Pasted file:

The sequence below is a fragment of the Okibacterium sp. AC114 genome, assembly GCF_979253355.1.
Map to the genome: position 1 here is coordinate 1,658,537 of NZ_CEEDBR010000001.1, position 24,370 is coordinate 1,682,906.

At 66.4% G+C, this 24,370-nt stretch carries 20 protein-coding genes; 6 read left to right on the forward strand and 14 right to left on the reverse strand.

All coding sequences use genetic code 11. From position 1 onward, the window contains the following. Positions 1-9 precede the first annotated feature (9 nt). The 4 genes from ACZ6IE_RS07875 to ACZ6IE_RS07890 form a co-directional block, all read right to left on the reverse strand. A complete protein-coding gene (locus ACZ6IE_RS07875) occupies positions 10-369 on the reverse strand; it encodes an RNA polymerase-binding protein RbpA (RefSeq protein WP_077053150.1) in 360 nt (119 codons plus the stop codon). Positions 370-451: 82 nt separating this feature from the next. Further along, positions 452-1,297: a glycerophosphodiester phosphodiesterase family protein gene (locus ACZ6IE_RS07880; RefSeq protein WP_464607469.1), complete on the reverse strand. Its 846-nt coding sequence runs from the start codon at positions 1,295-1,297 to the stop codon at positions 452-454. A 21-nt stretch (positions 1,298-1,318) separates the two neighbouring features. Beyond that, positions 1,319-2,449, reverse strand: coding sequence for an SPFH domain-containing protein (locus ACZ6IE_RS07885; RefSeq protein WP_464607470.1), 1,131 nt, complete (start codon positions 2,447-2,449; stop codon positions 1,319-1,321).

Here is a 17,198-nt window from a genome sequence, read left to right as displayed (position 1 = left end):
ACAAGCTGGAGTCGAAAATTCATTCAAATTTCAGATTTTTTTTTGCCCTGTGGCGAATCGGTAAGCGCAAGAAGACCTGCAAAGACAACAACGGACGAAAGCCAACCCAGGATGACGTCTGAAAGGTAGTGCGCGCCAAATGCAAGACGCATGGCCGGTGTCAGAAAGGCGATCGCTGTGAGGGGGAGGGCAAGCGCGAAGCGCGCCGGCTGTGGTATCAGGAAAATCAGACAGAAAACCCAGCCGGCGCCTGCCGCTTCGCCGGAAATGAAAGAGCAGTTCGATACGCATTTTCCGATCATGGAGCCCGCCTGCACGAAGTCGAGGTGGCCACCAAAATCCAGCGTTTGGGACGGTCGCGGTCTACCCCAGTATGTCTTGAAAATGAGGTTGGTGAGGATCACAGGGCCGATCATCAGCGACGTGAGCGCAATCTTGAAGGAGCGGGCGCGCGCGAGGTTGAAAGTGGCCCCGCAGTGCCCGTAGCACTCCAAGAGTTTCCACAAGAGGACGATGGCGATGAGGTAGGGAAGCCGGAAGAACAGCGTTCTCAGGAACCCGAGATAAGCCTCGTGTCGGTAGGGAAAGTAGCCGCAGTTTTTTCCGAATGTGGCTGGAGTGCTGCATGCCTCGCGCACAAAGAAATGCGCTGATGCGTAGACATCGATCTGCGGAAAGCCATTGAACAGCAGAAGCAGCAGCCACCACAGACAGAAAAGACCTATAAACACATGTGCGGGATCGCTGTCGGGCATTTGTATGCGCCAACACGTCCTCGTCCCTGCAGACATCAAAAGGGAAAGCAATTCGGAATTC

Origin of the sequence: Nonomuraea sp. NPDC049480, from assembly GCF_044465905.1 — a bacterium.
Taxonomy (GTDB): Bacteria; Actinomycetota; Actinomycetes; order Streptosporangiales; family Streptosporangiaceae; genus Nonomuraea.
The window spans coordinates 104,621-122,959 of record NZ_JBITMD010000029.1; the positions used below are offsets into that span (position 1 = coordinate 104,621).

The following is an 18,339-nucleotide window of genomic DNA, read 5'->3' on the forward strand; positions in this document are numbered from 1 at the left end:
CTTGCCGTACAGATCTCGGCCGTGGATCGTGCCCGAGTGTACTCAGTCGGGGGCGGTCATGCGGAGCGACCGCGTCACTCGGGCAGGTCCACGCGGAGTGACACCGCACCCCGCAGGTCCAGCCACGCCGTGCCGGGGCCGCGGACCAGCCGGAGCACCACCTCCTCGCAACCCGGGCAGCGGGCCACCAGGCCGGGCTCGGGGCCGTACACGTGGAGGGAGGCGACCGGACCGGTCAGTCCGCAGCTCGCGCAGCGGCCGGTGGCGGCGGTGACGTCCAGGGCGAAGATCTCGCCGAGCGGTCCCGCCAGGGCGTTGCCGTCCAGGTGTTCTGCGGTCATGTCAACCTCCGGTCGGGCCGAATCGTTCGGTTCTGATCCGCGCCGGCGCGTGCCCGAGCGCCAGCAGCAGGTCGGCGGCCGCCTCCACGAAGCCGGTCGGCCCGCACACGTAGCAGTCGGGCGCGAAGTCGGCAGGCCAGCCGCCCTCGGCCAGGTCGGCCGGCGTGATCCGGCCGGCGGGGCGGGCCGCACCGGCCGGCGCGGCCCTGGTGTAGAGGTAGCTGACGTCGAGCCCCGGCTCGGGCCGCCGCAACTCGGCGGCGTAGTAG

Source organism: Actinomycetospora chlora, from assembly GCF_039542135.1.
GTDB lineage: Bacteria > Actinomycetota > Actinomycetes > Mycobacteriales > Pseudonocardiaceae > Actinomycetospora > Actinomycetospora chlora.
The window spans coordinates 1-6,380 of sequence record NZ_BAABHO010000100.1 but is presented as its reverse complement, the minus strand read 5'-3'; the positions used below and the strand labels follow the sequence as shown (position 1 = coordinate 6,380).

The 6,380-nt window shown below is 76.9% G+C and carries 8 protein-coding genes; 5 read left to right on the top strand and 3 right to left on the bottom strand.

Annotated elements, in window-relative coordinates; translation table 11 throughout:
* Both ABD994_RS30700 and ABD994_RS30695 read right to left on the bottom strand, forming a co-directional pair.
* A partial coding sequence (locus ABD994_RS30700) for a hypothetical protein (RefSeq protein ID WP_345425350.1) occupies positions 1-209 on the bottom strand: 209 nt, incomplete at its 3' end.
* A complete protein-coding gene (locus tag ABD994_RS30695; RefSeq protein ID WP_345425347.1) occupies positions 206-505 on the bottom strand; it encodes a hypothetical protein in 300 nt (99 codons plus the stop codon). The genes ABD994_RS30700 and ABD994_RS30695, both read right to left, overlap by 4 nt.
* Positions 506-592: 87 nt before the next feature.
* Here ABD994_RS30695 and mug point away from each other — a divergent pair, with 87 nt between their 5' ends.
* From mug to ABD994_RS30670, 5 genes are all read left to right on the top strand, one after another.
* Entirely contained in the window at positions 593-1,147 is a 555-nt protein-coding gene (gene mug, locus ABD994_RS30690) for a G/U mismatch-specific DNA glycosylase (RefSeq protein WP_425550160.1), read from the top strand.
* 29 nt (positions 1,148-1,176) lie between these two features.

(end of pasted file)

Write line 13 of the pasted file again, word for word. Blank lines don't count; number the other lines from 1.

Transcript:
GTDB lineage: Bacteria > Actinomycetota > Actinomycetes > Mycobacteriales > Pseudonocardiaceae > Actinomycetospora > Actinomycetospora chlora.